The vulture, also known as the great Cuban condor, is without doubt dear readers, as many of you know, one of the rare exceptions among the many handsome families of indigenous birds. Their heads are of a vivid red, with crusty growths covered with scabby calcifications. Their curved beak and their sharp claws, stained the color of blood, emit, like the rest of their body, the fetidness of putrid flesh, which is their habitual nourishment. Their wings are a dull greenish black color and, as they beat the air, create a sinister rustle that seems to mark a slow funereal beat.

What happened on this day we are discussing, however, is that while the residents of the hospital contemplated with disgust that dismal cortege that accompanied their solitude and made it all the sadder; there suddenly appeared within the dark troop, an unknown bird the same size and form as the vultures, but contrasting from them in an astonishing way. The head was the white of the swan. The feet and beak were the pink of the rose. In addition it had, instead of the taciturn eyes of the breed from which it took its form, the sweet and melancholy eyes of the ringdove.

Surprised by the sight of such a novel and unexpected apparition, the lepers got closer to it, full of curiosity. And —strangely!— the flock of black vultures took off, like they were scared; but the white vulture, rather than fleeing, allowed itself to be gently taken. And it even appeared to yearn, with the tender fluttering of its wings, the touch of the ulcerated hands that imprisoned it.

The next day the touching news was all over Puerto Príncipe. It was reported that the soul of Father Valencia, repeatedly invoked through the anguish of his poor children the lepers, had descended to them in the form of an extraordinary bird that everyone was calling the white vulture.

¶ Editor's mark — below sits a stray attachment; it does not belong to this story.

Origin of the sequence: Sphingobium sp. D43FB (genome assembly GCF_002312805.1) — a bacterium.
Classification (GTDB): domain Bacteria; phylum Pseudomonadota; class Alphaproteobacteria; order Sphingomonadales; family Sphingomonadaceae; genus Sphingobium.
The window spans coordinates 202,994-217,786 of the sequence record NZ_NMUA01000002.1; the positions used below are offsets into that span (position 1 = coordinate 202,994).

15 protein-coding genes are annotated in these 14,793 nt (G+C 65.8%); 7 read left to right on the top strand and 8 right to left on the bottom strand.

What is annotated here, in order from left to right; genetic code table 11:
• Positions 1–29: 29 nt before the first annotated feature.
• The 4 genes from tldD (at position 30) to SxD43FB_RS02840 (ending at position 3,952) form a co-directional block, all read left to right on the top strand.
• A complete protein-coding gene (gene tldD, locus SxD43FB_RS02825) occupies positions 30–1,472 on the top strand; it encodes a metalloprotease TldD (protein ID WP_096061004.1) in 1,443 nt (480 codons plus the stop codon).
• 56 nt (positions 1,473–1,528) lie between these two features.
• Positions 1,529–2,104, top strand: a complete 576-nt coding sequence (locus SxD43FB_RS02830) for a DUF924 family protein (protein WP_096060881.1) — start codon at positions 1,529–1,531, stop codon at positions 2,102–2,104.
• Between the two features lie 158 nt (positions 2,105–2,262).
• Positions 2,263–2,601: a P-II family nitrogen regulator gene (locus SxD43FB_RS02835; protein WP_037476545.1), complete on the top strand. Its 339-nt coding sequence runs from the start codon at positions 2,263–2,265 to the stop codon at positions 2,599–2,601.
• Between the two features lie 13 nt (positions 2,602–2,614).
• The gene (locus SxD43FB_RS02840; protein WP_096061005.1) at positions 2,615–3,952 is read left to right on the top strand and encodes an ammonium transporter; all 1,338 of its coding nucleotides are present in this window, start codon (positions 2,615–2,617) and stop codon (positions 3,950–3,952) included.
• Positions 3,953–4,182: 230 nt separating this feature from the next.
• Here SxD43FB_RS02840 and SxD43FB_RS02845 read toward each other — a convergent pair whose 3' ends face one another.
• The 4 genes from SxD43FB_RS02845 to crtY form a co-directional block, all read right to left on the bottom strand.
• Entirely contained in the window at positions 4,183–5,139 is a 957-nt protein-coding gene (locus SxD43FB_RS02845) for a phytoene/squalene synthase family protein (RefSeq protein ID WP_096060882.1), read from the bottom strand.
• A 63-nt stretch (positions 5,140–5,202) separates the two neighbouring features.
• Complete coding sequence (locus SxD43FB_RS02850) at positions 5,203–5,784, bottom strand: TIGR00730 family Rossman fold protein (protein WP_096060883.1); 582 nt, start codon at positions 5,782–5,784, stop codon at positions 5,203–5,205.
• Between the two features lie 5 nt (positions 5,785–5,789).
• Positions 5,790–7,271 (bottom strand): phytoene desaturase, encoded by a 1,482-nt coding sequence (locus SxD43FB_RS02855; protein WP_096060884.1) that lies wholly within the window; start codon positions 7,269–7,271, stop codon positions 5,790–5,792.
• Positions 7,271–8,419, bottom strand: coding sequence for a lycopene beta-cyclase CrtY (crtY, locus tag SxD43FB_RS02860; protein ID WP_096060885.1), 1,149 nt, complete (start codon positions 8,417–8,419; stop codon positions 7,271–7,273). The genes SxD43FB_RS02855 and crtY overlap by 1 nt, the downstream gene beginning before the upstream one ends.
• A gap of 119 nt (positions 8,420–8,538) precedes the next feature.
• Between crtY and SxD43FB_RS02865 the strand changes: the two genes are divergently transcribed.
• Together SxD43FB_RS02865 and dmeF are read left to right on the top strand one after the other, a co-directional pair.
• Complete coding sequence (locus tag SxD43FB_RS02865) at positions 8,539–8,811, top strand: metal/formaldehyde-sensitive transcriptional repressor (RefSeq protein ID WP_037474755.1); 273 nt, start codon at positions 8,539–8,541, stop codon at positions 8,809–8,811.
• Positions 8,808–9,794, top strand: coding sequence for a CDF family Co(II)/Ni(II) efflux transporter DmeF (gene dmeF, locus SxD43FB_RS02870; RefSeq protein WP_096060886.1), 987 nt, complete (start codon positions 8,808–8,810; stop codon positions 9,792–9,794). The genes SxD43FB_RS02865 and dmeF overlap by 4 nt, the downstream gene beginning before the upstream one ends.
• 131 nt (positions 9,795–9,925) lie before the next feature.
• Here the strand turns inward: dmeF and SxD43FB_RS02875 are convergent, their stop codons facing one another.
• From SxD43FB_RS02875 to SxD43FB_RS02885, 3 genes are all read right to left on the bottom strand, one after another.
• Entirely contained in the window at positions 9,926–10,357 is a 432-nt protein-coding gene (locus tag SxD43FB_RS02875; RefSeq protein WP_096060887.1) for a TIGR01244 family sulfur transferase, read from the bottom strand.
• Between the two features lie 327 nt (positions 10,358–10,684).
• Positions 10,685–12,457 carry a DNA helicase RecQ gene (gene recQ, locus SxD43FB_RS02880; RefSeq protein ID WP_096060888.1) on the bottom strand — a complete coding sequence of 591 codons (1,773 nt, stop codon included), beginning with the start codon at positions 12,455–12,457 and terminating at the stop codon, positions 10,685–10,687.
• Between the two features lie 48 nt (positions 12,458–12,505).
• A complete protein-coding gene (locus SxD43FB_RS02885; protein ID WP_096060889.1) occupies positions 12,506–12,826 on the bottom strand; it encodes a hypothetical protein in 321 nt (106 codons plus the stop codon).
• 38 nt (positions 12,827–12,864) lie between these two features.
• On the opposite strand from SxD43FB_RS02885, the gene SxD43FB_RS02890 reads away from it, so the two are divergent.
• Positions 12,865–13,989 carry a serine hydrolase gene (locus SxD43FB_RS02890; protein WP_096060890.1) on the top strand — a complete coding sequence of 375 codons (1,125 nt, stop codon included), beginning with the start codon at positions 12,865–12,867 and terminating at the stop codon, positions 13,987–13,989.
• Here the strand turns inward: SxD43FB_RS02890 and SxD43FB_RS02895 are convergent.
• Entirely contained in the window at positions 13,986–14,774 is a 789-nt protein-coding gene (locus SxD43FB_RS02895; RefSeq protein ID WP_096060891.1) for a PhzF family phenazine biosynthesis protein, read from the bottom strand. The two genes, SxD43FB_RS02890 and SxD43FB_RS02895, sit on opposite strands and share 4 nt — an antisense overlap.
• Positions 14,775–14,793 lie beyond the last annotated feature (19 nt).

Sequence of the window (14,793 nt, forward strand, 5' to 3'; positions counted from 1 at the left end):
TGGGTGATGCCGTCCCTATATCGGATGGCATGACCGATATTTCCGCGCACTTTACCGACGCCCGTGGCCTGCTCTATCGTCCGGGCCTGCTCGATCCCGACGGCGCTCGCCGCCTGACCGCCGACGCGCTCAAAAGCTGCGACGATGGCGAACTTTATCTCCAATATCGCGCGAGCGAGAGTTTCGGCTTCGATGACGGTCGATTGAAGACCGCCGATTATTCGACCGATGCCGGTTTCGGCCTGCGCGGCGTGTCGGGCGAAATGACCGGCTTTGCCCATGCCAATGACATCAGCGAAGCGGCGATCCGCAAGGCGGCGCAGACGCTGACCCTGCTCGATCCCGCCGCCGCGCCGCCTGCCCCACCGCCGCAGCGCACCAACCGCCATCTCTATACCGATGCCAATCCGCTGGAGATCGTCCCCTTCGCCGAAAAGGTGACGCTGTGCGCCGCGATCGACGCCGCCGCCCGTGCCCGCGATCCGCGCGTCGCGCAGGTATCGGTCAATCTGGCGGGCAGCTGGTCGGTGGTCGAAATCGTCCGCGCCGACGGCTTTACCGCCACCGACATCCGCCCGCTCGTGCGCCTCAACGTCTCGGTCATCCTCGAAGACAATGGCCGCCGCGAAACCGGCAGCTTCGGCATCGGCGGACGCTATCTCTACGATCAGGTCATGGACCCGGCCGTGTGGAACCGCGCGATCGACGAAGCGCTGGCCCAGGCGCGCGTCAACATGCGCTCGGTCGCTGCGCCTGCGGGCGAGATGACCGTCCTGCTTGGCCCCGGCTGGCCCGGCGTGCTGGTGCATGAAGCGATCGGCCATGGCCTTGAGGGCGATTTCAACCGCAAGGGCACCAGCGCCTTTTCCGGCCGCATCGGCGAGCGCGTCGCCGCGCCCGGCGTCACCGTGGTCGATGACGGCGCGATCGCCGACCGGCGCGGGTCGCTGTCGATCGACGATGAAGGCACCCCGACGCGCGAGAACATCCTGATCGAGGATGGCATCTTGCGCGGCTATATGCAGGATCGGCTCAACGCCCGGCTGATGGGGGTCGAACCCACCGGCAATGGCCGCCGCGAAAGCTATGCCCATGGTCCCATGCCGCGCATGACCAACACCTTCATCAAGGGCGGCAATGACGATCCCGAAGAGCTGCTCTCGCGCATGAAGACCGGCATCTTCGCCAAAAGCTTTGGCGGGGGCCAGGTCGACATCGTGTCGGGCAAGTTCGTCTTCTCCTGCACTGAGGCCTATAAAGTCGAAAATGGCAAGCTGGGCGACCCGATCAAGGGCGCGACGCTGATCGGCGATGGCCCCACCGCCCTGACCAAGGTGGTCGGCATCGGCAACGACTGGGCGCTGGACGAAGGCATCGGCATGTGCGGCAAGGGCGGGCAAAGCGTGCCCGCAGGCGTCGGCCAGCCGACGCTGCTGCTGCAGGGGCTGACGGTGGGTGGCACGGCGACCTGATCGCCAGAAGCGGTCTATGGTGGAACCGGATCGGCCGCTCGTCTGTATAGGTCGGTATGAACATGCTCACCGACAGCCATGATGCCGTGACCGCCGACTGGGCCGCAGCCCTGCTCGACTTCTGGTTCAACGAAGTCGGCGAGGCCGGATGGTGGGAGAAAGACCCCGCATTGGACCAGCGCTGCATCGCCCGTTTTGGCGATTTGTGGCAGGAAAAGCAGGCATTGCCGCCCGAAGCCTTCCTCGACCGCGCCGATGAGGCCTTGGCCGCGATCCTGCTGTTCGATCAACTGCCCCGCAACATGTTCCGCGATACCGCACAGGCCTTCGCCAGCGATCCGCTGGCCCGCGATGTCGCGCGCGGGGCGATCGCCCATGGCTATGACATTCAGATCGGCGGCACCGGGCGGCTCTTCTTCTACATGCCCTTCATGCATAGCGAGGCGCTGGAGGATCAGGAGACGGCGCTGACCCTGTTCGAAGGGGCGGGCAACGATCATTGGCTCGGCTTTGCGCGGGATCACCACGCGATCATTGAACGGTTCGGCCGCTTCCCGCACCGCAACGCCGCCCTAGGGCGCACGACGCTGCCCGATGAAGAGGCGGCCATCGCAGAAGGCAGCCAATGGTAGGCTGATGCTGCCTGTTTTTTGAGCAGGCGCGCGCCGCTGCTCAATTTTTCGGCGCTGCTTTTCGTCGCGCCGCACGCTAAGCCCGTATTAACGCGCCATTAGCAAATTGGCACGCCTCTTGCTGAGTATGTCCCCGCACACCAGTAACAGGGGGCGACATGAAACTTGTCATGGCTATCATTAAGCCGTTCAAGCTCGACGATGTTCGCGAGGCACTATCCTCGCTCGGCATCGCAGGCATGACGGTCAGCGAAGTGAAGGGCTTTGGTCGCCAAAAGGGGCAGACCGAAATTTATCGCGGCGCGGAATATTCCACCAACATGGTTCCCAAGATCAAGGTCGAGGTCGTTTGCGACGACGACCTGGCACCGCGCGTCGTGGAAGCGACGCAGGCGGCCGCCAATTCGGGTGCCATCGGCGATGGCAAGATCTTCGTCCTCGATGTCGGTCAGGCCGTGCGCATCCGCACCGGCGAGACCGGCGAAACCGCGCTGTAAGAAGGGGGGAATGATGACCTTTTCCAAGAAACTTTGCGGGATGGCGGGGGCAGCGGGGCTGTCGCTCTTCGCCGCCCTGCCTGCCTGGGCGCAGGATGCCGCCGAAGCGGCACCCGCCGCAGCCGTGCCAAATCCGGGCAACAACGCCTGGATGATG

The novelty of this development awoke the population's interest, and a public viewing was arranged, with an entrance charge. The number of people that attended was such that in a few days a considerable sum was collected, sufficient to cover the urgent needs of the St. Lazarus Hospital.

But this is not the end of the story. The white vulture, in a golden cage, was taken on tour through many towns on the island, eliciting animated curiosity from all. It awoke voluntary contributions in favor of the establishment, and slowly, surely and happily, all of the residents' problems were resolved and they entered into a renewed period of prosperity and comfort.

According to common belief, in this manner the charitable founder conveyed, in spite of his death, continuing support for his charges. They in turn, celebrated in the appearance of the white vulture a visible miracle that proved the heavenly sanctity of that benevolent soul.

What came of that miraculous bird at the end if its mission? No one has been able to tell me with certainty, even though I have repeatedly inquired. But if these untidy pages are some day read by my beloved countrymen, not one of them will deny my testimony as to what really occurred. Among my legends, I wish to consign both a respectful homage to the venerable religious man who many times blessed my first years on this earth, as well as an indelible memorial to the handsome country in which my crib was rocked.


En el suelo, para mí querido, que riega el umbroso Tínima con sus cristales sonoros; en aquellas fértiles llanuras que señalan el centro de la Antilla reina, y en la que se asienta la noble ciudad de Puerto Príncipe, que plugo al cielo destinarme por patria, vivía en los ya remotos tiempos de mi infancia un venerable religioso de la orden de San Francisco, a quien el vulgo llamaba comúnmente Padre Valencia por la circunstancia de saberse había nacido a las orillas del Turia.

Gozaba aquel varón de general cariño en el país, y nada, a la verdad, era más justo; pues en los muchos años que había pasado en él, no hubo, sin duda, un día siquiera en que no derramase a manos llenas sus servicios y bendiciones entre sus moradores.